This is why the media in the UK and the US isn't apparently as 'free' as it used to be
An obsession with surveillance and attacks on the media by anti-establishment politicians are responsible for a declining state of media freedom in democratic countries such as the UK, according to new findings.
Reporters Without Borders (RSF) highlighted the danger of a “tipping point” in the state of media freedom in leading democracies as it published the 2017 World Press Freedom Index.
The UK is regarded as having less press freedom than a year ago, dropping two places in the ranking to 40th position out of 180 countries.
RSF cited reasons such as the confiscation of Syrian journalist Zaina Erhaim’s passport by border officials when she landed at London Heathrow last September and the passing of the Investigatory Powers Act.
Rebecca Vincent, RSF’s UK Bureau Director, said: “We witnessed a disturbing trend of moves against press freedom in the UK this year, from the seizure of a Syrian journalist’s passport, to the adoption of the most extreme surveillance legislation in UK history that could effectively serve as a death sentence for investigative journalism.”
The Investigatory Powers Act, dubbed the “snoopers’ charter”, was made law in late 2016 and branded “the most extreme surveillance in the history of western democracy” by US whistleblower Edward Snowden.
The legislation allows intelligence officials and police to hack, access and obtain the public’s personal communications data, from browser history to private messages – something many media organisations fear poses a threat to journalists and their sources.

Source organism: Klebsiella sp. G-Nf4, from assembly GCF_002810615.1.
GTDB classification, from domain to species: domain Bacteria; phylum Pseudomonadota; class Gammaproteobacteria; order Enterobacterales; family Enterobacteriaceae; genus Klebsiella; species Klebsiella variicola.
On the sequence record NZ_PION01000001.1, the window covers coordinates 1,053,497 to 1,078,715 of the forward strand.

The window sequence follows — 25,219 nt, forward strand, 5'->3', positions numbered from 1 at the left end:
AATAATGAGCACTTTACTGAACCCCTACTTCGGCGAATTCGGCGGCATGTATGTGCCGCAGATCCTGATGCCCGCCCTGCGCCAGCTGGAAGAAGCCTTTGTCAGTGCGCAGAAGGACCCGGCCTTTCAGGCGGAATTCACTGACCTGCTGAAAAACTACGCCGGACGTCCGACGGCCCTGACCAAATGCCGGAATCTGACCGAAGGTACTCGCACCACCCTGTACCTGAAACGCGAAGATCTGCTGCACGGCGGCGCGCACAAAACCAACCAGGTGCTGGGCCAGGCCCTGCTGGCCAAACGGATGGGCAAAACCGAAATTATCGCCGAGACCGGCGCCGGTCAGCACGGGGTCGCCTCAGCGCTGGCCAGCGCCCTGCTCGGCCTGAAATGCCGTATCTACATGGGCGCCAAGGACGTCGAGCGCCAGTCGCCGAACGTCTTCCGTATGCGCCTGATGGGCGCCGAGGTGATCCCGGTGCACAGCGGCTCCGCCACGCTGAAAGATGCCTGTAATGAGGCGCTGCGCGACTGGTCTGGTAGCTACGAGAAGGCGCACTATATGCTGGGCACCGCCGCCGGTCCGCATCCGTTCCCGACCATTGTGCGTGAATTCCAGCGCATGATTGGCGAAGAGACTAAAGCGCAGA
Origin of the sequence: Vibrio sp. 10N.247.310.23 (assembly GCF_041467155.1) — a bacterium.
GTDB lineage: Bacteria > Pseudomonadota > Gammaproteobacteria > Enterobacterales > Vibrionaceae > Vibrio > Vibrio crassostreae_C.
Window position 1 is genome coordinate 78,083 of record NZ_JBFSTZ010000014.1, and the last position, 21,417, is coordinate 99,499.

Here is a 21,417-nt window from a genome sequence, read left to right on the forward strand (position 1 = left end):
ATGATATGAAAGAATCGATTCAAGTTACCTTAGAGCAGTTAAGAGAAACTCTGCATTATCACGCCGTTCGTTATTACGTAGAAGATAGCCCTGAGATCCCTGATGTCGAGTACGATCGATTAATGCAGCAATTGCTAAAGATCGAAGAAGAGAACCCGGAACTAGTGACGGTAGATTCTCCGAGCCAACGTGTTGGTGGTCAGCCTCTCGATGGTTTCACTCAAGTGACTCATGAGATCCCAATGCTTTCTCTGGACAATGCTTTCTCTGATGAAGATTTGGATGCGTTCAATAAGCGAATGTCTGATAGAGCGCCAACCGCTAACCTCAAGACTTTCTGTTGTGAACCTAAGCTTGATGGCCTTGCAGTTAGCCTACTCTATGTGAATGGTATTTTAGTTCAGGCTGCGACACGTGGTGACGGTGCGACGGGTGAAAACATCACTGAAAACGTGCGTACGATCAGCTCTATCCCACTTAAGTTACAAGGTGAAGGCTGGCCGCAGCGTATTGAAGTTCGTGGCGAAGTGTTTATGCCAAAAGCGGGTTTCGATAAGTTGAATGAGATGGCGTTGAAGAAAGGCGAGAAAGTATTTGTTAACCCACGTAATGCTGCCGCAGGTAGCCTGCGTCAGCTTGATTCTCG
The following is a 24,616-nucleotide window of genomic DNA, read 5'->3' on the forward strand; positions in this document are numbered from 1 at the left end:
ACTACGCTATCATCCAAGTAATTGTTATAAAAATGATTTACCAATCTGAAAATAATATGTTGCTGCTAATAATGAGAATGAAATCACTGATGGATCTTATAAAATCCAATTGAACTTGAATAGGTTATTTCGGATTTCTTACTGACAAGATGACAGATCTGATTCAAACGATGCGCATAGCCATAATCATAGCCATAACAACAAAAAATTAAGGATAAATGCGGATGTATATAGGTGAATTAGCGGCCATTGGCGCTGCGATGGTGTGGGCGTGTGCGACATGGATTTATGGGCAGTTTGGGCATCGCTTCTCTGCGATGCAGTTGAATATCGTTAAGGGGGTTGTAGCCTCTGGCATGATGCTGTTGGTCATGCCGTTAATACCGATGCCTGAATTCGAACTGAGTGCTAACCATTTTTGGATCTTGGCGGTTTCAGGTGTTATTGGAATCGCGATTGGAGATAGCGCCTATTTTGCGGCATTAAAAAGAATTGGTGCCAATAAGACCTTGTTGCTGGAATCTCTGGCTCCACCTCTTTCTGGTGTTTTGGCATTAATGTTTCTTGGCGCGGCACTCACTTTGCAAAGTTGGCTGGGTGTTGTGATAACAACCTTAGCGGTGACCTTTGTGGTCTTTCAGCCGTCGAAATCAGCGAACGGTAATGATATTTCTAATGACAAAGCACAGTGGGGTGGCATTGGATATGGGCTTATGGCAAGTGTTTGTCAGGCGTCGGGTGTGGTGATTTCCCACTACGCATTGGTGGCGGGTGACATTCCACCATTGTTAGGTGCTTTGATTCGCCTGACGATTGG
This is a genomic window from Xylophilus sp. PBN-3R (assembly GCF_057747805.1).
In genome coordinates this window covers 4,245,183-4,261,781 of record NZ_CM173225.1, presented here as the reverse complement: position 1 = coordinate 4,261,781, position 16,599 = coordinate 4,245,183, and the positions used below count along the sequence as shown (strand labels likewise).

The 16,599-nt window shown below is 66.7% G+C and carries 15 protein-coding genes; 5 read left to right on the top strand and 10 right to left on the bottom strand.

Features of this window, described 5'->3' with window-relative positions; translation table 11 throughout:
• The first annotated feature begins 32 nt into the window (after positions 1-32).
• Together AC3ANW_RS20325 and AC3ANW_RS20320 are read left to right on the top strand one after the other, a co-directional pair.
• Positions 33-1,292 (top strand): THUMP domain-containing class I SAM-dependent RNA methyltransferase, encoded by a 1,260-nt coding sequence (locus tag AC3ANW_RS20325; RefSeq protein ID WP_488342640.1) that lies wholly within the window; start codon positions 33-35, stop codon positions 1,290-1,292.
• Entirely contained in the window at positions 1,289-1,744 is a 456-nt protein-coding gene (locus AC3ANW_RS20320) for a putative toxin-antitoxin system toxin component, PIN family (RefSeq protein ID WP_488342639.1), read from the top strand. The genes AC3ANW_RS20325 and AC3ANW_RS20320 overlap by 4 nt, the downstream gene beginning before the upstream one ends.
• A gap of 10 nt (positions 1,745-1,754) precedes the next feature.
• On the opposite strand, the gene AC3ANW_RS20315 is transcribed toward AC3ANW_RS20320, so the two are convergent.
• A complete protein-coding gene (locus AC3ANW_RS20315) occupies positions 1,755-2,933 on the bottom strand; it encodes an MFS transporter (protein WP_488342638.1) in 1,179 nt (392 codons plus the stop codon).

While the Government revised the Bill to incorporate “additional protections for journalists, removing an exemption for the security and intelligence agencies when seeking to identify journalists' sources”, RSF said that it still “lacks sufficient protection mechanisms”.
RSF also claimed the worsening press freedom situation was partly because political “strongmen are on the rise”.
The report noted the “high-profile media bashing” of the EU referendum campaign, stating: “Attacks on the media, especially the BBC, were the pillar of [Nigel] Farage's Brexit campaign.”
The former Ukip leader told ITV's Piers Morgan's Life Stories that the media has “attempted to demonise me and give me a bad name” for years.
He also criticised the BBC after the referendum, telling LBC listeners the broadcaster failed to report the news of the Leave result with “objectivity”.
Similarly, Donald Trump's anti-media discourse was attributed to the US dropping two places to 43rd in the ranking of 180 countries.
The report said: “The election of the 45th president of the United States set off a witch-hunt against journalists.”
Trump has repeatedly denounced media outlets as “fake news” and accused them of being “among the most dishonest human beings on Earth”. RSF said the move compromises “a long US tradition of defending freedom of expression”.
Other democracies under press freedom threat according to the list include Turkey ranking at 155th – where the failed coup in July 2016 lead to the arrests of more than 100 journalists – and France which has risen six places to 39th since 2016, as the country recovers from the Charlie Hebdo massacre. But it still faces attacks from politicians, with presidential hopeful Marine Le Pen accusing the media of “delirious lies” in her autobiography.
RSF secretary-general Christophe Deloire said: “The rate at which democracies are approaching the tipping point is alarming for all those who understand that, if media freedom is not secure, then none of the other freedoms can be guaranteed.”
The country ranked the worst for media freedom is North Korea, while the country ranked highest is Norway.